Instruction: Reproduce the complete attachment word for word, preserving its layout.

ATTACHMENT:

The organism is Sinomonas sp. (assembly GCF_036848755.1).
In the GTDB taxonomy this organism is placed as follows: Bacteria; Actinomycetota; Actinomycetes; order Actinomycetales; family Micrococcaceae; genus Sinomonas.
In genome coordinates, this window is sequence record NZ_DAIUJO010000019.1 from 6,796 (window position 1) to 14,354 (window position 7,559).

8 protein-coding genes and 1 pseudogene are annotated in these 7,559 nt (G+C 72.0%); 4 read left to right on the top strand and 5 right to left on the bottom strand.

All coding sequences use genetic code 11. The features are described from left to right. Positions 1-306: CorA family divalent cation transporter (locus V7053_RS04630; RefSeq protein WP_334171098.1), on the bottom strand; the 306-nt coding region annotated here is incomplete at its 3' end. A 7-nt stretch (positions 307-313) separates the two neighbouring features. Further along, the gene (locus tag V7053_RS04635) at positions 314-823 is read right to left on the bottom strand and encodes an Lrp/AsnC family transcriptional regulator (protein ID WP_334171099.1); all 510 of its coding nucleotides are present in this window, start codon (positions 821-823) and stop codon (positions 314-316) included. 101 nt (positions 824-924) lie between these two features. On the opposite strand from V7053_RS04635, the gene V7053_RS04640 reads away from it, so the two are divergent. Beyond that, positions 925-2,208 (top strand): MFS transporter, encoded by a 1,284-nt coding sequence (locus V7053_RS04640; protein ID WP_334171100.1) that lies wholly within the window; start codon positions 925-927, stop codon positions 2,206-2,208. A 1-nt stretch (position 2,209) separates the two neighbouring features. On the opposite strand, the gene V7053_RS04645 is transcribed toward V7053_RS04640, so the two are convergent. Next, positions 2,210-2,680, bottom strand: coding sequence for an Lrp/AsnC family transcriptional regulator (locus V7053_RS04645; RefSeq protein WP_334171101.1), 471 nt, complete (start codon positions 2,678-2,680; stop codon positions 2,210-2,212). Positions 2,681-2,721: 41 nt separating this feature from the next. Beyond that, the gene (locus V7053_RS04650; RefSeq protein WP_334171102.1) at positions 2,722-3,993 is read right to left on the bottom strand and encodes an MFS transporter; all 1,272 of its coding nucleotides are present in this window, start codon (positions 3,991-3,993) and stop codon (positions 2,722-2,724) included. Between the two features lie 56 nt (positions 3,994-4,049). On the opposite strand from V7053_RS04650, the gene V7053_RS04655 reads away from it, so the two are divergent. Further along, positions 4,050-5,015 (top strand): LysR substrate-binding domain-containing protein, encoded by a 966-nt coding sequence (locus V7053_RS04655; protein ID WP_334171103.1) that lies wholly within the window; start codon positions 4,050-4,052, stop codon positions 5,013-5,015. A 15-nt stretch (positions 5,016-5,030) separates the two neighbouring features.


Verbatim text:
The organism is Sinomonas sp. (assembly GCF_036848755.1).
In the GTDB taxonomy this organism is placed as follows: Bacteria; Actinomycetota; Actinomycetes; order Actinomycetales; family Micrococcaceae; genus Sinomonas.
In genome coordinates, this window is sequence record NZ_DAIUJO010000019.1 from 6,796 (window position 1) to 14,354 (window position 7,559).

8 protein-coding genes and 1 pseudogene are annotated in these 7,559 nt (G+C 72.0%); 4 read left to right on the top strand and 5 right to left on the bottom strand.

All coding sequences use genetic code 11. The features are described from left to right. Positions 1-306: CorA family divalent cation transporter (locus V7053_RS04630; RefSeq protein WP_334171098.1), on the bottom strand; the 306-nt coding region annotated here is incomplete at its 3' end. A 7-nt stretch (positions 307-313) separates the two neighbouring features. Further along, the gene (locus tag V7053_RS04635) at positions 314-823 is read right to left on the bottom strand and encodes an Lrp/AsnC family transcriptional regulator (protein ID WP_334171099.1); all 510 of its coding nucleotides are present in this window, start codon (positions 821-823) and stop codon (positions 314-316) included. 101 nt (positions 824-924) lie between these two features. On the opposite strand from V7053_RS04635, the gene V7053_RS04640 reads away from it, so the two are divergent. Beyond that, positions 925-2,208 (top strand): MFS transporter, encoded by a 1,284-nt coding sequence (locus V7053_RS04640; protein ID WP_334171100.1) that lies wholly within the window; start codon positions 925-927, stop codon positions 2,206-2,208. A 1-nt stretch (position 2,209) separates the two neighbouring features. On the opposite strand, the gene V7053_RS04645 is transcribed toward V7053_RS04640, so the two are convergent. Next, positions 2,210-2,680, bottom strand: coding sequence for an Lrp/AsnC family transcriptional regulator (locus V7053_RS04645; RefSeq protein WP_334171101.1), 471 nt, complete (start codon positions 2,678-2,680; stop codon positions 2,210-2,212). Positions 2,681-2,721: 41 nt separating this feature from the next. Beyond that, the gene (locus V7053_RS04650; RefSeq protein WP_334171102.1) at positions 2,722-3,993 is read right to left on the bottom strand and encodes an MFS transporter; all 1,272 of its coding nucleotides are present in this window, start codon (positions 3,991-3,993) and stop codon (positions 2,722-2,724) included. Between the two features lie 56 nt (positions 3,994-4,049). On the opposite strand from V7053_RS04650, the gene V7053_RS04655 reads away from it, so the two are divergent. Further along, positions 4,050-5,015 (top strand): LysR substrate-binding domain-containing protein, encoded by a 966-nt coding sequence (locus V7053_RS04655; protein ID WP_334171103.1) that lies wholly within the window; start codon positions 4,050-4,052, stop codon positions 5,013-5,015. A 15-nt stretch (positions 5,016-5,030) separates the two neighbouring features.